Silicon Valley has always positioned itself to be pro-development and pro-innovation. But my view is their own investment theory has held back its mission statement. They limit what we could have built.
Andreessen points out many area America could have “rebuilt” a better alternative: from Housing in SF, to broader Higher Ed, to grand projects like automated megafactories and highspeed railways.
But the venture capital firm Andreessen himself founded, was not built on investing in “production volume”, but on finding “higher yield in investment”.
You see, too many “production needs” in this world are malleable.
A production line fills one demand today might become obsolete tomorrow, along with its human capital and assets, all turned into “status quo to be disrupted”.
Sure, you want surgical masks today, but after the pandemic?
Sure, you want a large workforce of engineers today, but after discontinuing your current project?
Silicon Valley model have always had 2 sides: the side they glamorously disrupt economy while seeking 10x returns, and the side they discard workforce surplus as a liability.
And then they complain about the lack of will to “build”.
如何重建？从踏出创业泡沫开始。 How do we rebuild? By stepping out of startup bubble.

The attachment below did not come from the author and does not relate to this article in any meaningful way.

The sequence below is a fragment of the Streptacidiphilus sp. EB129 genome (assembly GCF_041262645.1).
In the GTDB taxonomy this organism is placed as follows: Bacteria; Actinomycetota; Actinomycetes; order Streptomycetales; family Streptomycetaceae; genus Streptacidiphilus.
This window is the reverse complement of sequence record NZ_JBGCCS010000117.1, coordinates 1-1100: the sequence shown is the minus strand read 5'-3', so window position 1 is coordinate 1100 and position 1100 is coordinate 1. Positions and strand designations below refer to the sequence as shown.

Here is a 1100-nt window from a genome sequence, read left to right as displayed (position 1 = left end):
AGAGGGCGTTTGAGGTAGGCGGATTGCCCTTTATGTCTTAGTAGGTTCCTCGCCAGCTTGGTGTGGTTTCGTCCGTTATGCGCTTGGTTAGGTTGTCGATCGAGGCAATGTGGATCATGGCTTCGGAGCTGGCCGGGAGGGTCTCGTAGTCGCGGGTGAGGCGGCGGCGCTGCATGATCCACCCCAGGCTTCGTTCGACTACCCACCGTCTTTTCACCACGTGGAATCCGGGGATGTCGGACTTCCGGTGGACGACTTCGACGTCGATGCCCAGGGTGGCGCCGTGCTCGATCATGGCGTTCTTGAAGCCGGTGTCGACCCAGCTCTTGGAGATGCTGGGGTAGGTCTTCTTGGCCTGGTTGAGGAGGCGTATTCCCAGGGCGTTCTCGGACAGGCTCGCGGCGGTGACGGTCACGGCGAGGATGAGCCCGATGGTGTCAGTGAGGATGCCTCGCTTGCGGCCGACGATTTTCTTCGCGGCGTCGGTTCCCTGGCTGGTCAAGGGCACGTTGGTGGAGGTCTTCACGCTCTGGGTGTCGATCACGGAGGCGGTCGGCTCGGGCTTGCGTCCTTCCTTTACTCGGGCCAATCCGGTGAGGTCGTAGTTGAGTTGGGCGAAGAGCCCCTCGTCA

和 Andreessen 一样，硅谷投资界有一个「美国制造」梦。
为什么我们没有在全国各地建造 Elon Musk 的「外星战舰」——那些巨大的、发光的、先进的工厂，那些可以用最高质量与最低价格，生产你能想象的任何产品的工厂？
拥有这样生产线的 Tesla，至今未能给医院生产呼吸机——他们决定自己设计呼吸机，完成后仍需 FDA 的审批。
而生产过审呼吸机型号的 GM 和 Ventec，则已经在四月中旬开始，陆续给医院送去新呼吸机（他们与联邦政府签订了三万台呼吸机的合同，预计八月底完成生产，订单价格高达 4.9 亿美元）。
不是因为 Andreessen 不理解问题的复杂性——整天看中国市场哪里创新哪里投资的他们自然清楚。
而是因为他们被自己的底线局限了——Andreessen Horowitz 只投带来垄断性与高回报的初创企业，其他方式都不符合他们的利益。
GM 与 Ventec 的合作证明，你完全可以整合本地分散的供应商并完成生产。
但这，毫无疑问是本地制造。这不就是 Andreessen 想要的吗？
Like Andreessen, the Silicon Valley had a romanticized view of “Made in America”.
They believe with a batch of highly automated factories and a group of well-trained engineers, they could have built and changed anything.
To quote Andreessen:
Why aren’t we building Elon Musk’s “alien dreadnoughts” — giant, gleaming, state of the art factories producing every conceivable kind of product, at the highest possible quality and lowest possible cost — all throughout our country?
It saddens me that, even at the height of a pandemic, all Andreessen could think about is how to create a manufacturing company with monopoly potential and to disrupt traditional business.